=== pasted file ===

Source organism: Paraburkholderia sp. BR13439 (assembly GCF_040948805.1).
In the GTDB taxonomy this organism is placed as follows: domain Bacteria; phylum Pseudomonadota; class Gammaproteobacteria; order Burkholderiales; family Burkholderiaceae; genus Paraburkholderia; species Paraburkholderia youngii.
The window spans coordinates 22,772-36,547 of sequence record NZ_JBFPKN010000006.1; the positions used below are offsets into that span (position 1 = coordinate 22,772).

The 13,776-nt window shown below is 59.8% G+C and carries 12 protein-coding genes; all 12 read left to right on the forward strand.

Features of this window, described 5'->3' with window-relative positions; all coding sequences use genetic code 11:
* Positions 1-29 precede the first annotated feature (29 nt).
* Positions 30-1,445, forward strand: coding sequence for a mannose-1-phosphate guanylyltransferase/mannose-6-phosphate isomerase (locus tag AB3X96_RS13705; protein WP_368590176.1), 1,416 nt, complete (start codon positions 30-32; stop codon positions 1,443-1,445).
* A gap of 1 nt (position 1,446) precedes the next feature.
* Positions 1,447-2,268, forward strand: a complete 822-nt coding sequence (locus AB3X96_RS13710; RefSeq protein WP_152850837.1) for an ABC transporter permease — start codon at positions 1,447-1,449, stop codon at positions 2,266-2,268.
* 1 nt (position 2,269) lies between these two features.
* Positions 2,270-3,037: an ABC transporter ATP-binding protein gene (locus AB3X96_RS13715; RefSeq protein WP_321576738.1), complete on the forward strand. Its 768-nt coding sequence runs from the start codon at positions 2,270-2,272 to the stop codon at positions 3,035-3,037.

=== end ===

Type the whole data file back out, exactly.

Source organism: Paraburkholderia sp. BR13439 (assembly GCF_040948805.1).
In the GTDB taxonomy this organism is placed as follows: domain Bacteria; phylum Pseudomonadota; class Gammaproteobacteria; order Burkholderiales; family Burkholderiaceae; genus Paraburkholderia; species Paraburkholderia youngii.
The window spans coordinates 22,772-36,547 of sequence record NZ_JBFPKN010000006.1; the positions used below are offsets into that span (position 1 = coordinate 22,772).

The 13,776-nt window shown below is 59.8% G+C and carries 12 protein-coding genes; all 12 read left to right on the forward strand.

Features of this window, described 5'->3' with window-relative positions; all coding sequences use genetic code 11:
* Positions 1-29 precede the first annotated feature (29 nt).
* Positions 30-1,445, forward strand: coding sequence for a mannose-1-phosphate guanylyltransferase/mannose-6-phosphate isomerase (locus tag AB3X96_RS13705; protein WP_368590176.1), 1,416 nt, complete (start codon positions 30-32; stop codon positions 1,443-1,445).
* A gap of 1 nt (position 1,446) precedes the next feature.
* Positions 1,447-2,268, forward strand: a complete 822-nt coding sequence (locus AB3X96_RS13710; RefSeq protein WP_152850837.1) for an ABC transporter permease — start codon at positions 1,447-1,449, stop codon at positions 2,266-2,268.
* 1 nt (position 2,269) lies between these two features.
* Positions 2,270-3,037: an ABC transporter ATP-binding protein gene (locus AB3X96_RS13715; RefSeq protein WP_321576738.1), complete on the forward strand. Its 768-nt coding sequence runs from the start codon at positions 2,270-2,272 to the stop codon at positions 3,035-3,037.